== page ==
When it comes to boats, the hull type is really important. It’s not just about looks – the way a boat’s hull is shaped determines what the boat can do on the water. There are different types and designs of hulls for different jobs.
Some hulls move through the water by pushing it aside, making the ride steady and smooth. Others are designed to skim on top of the water, which is called “planing.” And there are many different shapes within these two categories, each suitable for specific purposes. Whether you want a gentle ride or you’re looking for thrilling speed, your boat hull type will determine what kind of boating experience you will have.
To start, let’s go over some terms. The hull is the main body of a boat. This is the part of the boat that is watertight, with the deck serving as a kind of roof over the hull. The point where the hull meets the water is called the waterline, and the angle at which the hull meets the water surface, measured in degrees, is known as the deadrise. Boaters often measure the deadrise at different points on a boat to evaluate how efficiently the vessel will move through the water.
Keep reading to learn about the main types of boat hulls, and the types of boating activities they are best suited to.
Displacement hulls are commonly found in large ships, trawlers, and traditional recreational sailboats. While they might not allow for fast travel, these hulls are stable and can carry big loads with smaller propulsion systems. The bottom of displacement hulls is usually rounded, and ballast is positioned low in the center.
Displacement hulls are found in sailing boats, slow-moving vessels, and substantial watercraft like cruise ships. Their combination of weight and power makes them settle quite deep in the water, and when they move, they displace water rather than gliding across its surface. When not moving, these rounded hulls will generally roll in response to waves and swells.
Hulls featuring a rounded bottom design are typically categorized as displacement hulls. They are engineered to move smoothly and effortlessly through the water, such as in the case of a canoe.
This design characteristic does have a drawback when it comes to stability. Use extra caution when embarking, disembarking, and loading these types of boats, because boats with round-bottomed hulls are likely to wobble and even capsize.
Powerboats and pwc’s often have planing hulls, which is one reason they can glide swiftly across the water’s surface at high speeds. At lower speeds, these hulls behave similarly to displacement hulls, but they can smoothly transition into a planing state at around 15-16 MPH, depending on individual boat design and weight. Planing hulls come in a variety of shapes, each with specific advantages and drawbacks.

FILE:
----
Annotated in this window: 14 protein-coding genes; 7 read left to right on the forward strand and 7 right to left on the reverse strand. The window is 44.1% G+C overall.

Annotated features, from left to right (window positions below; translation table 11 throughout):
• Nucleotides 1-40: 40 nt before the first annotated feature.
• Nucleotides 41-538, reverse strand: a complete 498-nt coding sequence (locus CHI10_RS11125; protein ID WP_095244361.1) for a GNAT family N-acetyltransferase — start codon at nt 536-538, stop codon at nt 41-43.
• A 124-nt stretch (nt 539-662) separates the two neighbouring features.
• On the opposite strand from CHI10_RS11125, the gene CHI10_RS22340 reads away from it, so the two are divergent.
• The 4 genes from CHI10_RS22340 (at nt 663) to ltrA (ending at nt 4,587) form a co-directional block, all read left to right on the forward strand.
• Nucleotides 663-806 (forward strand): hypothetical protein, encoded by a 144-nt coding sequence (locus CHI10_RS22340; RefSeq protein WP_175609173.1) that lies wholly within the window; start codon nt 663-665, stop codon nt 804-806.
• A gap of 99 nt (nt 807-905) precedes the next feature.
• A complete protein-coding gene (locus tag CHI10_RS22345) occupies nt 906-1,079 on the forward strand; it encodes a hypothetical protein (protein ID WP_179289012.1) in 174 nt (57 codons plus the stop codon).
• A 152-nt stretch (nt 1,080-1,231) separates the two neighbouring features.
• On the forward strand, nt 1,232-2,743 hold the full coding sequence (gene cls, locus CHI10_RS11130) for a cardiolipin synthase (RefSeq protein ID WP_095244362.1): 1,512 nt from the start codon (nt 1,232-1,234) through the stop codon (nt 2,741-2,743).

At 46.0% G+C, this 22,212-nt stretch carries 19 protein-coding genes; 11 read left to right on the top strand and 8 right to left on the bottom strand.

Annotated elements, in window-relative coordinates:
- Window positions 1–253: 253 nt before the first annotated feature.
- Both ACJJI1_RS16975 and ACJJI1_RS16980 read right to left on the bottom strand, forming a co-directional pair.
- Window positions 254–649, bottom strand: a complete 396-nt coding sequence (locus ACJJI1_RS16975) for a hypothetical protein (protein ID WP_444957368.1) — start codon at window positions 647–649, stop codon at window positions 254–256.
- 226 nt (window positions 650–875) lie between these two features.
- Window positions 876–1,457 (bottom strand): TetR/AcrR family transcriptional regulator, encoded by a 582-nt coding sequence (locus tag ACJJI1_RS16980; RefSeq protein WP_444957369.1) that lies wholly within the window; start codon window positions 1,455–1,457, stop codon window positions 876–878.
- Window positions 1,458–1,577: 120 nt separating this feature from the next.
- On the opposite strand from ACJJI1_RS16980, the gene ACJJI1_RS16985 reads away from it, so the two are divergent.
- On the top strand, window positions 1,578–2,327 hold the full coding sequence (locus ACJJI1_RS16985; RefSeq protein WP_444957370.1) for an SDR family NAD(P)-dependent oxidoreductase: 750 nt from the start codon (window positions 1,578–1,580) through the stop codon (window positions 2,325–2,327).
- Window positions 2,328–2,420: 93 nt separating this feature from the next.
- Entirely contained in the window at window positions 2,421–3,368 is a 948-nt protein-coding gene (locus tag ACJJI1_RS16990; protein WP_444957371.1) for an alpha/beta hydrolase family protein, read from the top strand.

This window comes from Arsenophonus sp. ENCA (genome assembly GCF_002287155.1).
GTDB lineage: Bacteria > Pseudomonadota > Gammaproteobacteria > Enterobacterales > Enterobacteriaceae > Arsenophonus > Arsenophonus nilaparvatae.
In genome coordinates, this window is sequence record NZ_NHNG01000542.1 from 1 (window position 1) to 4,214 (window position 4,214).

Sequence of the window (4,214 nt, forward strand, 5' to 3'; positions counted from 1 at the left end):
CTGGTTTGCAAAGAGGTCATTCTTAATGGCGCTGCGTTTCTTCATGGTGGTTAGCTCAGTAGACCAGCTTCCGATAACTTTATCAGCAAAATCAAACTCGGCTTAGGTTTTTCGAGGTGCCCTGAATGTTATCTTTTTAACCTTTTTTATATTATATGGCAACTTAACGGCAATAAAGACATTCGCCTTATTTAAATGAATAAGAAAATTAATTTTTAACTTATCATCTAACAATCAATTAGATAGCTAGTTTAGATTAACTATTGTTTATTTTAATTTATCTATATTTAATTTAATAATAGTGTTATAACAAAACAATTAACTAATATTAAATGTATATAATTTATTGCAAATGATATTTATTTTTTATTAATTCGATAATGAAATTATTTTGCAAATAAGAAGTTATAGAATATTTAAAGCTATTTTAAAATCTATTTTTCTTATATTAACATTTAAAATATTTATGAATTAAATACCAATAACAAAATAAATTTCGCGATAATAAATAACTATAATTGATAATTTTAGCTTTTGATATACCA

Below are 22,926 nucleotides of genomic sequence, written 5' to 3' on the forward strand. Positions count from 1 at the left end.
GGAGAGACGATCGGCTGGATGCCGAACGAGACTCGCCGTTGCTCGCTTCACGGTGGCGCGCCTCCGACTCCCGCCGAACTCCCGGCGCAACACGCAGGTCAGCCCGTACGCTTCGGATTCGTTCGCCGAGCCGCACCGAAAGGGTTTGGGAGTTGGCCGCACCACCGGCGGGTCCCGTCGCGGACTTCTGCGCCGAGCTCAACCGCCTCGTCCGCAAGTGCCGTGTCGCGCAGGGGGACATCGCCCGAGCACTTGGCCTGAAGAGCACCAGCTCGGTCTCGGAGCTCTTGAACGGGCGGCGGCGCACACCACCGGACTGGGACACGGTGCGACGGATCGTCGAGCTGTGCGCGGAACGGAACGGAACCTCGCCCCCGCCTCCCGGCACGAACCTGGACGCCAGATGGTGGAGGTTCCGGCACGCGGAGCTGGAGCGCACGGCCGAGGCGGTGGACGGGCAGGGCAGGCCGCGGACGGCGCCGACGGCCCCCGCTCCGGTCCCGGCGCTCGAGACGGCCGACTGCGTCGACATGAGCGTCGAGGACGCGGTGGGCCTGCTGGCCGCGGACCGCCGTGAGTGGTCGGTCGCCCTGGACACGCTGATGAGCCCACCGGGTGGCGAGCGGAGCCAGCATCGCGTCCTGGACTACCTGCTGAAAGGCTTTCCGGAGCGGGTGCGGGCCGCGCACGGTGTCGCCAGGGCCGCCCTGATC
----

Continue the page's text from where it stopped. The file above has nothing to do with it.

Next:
These hulls are often found in smaller, faster boats.
Boats with flat-bottomed hulls are stable and are a good choice for transporting heavy loads. Not much engine power is needed to achieve planing, but keep in mind these boats do not offer a very comfortable ride on choppy waters or in heavy weather.
Small aluminum or fiberglass fishing boats often have flat hulls. They generally feature shallow drafts and plenty of deck space, making them well-suited to leisure activities, especially on calm waters like slow-flowing rivers and small lakes or ponds.
V-shaped hulls slice through waves and offer a smooth ride even in choppy waters. However, they do require a more power achieve planing, and they can roll or bank when making sharp turns. V-shaped hulls also don’t offer much space for storage and passengers. These hulls are often found on fast, long-distance fishing boats, since they make it possible to cross open water quickly to get to fishing locations.
V-shaped Hulls are a popular type of hull for powerboats and fiberglass motorboats, which usually have larger engines. To understand the impact of your boat engine on your surroundings, it’s a good idea to learn more about your boat’s wake and wash.
Multi-hulled boats have separate, distinct hulls, which can be either planing or displacement hulls. The type of hull depends on the size of the boat and the engine. Multi-hull water vessels include catamarans, trimarans, pontoons boats and some types of houseboats, which can be either sailboats or powerboats.
Multi-hull boats are very stable, but steering and turning them is only possible in larger bodies of water.
Boat hull types and designs vary, and different boating activities will require different types of hulls for optimal performance.
Planing hulls are best for boating at high speeds, while displacement hulls are better for slower travel by larger vessel or on calm water. Within these two broad categories, you will also need to choose from among flat-bottomed, round-bottomed, V-shaped and multi-hulled boats.
You can learn more about types of boats and how to safely navigate the many bodies of water in Canada by following our Canadian Boat Safety Course.